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Knock Knock by Suzanne McNear
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Knock Knock (edition 2012)

by Suzanne McNear

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2113495,208 (3.25)1
Member:psychomamma
Title:Knock Knock
Authors:Suzanne McNear
Info:The Permanent Press (2012), Hardcover, 200 pages
Collections:Untitled collection
Rating:***1/2
Tags:early reviewers

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Knock Knock by Suzanne McNear

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Showing 1-5 of 13 (next | show all)
This review was written for LibraryThing Early Reviewers.
One of those books that no matter how many times I picked it up, I couldn't get into to. I only manged to get about half way before I gave up, for now at least. Not to say that it is a bad story, but something about it just didn't pique my interest. Maybe one of these days I'll be able to pick it up again and get sucked in. ( )
  bleached | Jan 13, 2014 |
This review was written for LibraryThing Early Reviewers.
I found this book to be confusing at first-a memoir about the author presumably but with a different name and written in the third person. March, the main character, lives a very emotional life told in a poetic, almost flat way. This is a unique book-not totally my taste but I did appreciate the writing and the story.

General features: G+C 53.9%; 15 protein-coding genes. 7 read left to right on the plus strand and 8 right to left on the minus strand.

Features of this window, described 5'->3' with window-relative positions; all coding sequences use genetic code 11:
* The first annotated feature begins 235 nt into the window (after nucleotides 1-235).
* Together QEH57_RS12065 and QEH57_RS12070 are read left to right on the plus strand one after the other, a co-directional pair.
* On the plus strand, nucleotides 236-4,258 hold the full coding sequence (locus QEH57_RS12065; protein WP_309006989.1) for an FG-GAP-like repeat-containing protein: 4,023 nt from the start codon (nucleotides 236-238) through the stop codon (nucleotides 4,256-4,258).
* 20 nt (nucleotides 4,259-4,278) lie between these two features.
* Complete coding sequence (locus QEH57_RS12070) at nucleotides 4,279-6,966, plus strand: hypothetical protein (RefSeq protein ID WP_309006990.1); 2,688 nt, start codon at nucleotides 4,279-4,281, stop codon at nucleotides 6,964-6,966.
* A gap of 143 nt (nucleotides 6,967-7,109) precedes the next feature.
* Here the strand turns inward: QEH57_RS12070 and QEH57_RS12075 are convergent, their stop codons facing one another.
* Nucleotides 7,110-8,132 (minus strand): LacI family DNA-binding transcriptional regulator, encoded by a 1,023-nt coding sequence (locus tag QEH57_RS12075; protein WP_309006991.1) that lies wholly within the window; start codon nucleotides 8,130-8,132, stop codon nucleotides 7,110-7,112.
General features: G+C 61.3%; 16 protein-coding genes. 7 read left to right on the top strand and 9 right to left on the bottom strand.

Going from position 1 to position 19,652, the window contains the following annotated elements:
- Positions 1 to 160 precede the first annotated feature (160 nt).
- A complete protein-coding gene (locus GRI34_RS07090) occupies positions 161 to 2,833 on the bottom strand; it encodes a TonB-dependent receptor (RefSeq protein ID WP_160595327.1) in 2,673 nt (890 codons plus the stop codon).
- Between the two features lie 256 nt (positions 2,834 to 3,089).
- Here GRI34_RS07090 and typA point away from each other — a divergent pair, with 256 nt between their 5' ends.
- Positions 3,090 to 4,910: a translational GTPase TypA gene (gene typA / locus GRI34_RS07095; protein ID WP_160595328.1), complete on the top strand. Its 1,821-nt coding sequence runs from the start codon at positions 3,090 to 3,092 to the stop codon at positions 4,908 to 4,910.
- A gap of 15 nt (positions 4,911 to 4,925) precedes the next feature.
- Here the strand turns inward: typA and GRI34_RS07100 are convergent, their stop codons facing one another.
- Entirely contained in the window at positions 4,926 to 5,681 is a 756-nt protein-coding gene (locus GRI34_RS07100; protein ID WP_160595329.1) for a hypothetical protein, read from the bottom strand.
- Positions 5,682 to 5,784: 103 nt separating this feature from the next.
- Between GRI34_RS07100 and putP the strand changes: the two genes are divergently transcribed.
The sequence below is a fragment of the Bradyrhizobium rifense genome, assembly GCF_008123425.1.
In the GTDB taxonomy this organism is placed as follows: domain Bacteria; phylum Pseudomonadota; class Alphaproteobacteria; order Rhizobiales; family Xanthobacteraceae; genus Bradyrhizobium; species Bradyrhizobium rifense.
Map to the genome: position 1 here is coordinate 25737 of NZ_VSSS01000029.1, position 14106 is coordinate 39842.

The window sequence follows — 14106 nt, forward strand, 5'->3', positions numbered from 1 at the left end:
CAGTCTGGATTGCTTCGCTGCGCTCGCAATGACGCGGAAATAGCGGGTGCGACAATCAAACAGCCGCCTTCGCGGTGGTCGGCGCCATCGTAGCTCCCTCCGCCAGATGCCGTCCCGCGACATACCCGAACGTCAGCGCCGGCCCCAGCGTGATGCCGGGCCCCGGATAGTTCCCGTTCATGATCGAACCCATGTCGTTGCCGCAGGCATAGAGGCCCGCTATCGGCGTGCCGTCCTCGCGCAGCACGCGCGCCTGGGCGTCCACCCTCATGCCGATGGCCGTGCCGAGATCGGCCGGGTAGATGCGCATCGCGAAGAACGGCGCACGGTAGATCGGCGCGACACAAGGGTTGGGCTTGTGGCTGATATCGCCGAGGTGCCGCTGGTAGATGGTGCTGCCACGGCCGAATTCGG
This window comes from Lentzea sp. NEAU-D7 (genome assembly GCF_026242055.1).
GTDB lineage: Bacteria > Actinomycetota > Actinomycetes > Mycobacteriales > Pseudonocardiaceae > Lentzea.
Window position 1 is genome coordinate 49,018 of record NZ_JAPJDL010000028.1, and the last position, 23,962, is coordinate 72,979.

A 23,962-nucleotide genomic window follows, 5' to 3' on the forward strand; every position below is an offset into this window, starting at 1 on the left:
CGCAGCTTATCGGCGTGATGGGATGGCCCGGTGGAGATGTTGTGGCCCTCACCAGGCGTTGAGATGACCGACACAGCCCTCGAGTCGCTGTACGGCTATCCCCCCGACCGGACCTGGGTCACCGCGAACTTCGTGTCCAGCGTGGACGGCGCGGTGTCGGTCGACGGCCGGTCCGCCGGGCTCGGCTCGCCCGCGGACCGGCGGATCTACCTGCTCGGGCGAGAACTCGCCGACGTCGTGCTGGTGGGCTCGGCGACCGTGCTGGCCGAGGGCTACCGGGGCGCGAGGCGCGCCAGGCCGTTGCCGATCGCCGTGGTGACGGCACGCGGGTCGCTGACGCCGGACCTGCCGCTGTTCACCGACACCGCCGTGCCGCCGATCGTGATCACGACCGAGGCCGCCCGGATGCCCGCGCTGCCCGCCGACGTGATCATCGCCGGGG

Bookbets50 | May 11, 2013 |
This review was written for LibraryThing Early Reviewers.
I really didn't care for this book. It took me a few weeks of picking it up and putting it back down to actually get through the first few pages. It seemed like it was overly-stylized and wordy. Every time it felt like it was going in one direction and getting to the point, it veered off another way and lost me again.
  OracleOfCrows | Mar 15, 2013 |
This review was written for LibraryThing Early Reviewers.
Knock Knock by Suzanne McNear is fantastic. The narrative is a bit stream of consciousness, although it is a third person narrator, not first person. The book follows March Rivers through her life, from childhood to old age, concentrating a lot on her emotional responses to events. So much of what March feels is relatable.

The writing style is unique and provocative. As lyrical as poetry. Again, part of the point of the book (in my opinion) was to focus on March's emotions, so this style works well. The immediacy is clear and strong.

I know not everyone will enjoy this novel, but fans of literary fiction will. ( )
  ReadHanded | Mar 1, 2013 |
This review was written for LibraryThing Early Reviewers.
Wow, what a surprisingly delightful book! I received a copy from the publisher and, admittedly it did take me a while to really get into the story. The book is described as a "fictional memoir" but it didn't read like a memoir to me. It was actually quite stylized and reminded me of "A Portrait of the Artist as a Young Man." It sort of meandered from one moment to the next and the lack of quotation marks was at first difficult to adjust to but later helped the narrative to flow unencumbered.

Once I got into the story I couldn't put it down. It's beautifully written; in fact it's quite lyrical. The story is that of March, who begins life as a rather unhappy soul and descends into a downward spiral of depression and hopelessness. Eventually she slowly begins to come out and find her way in the world.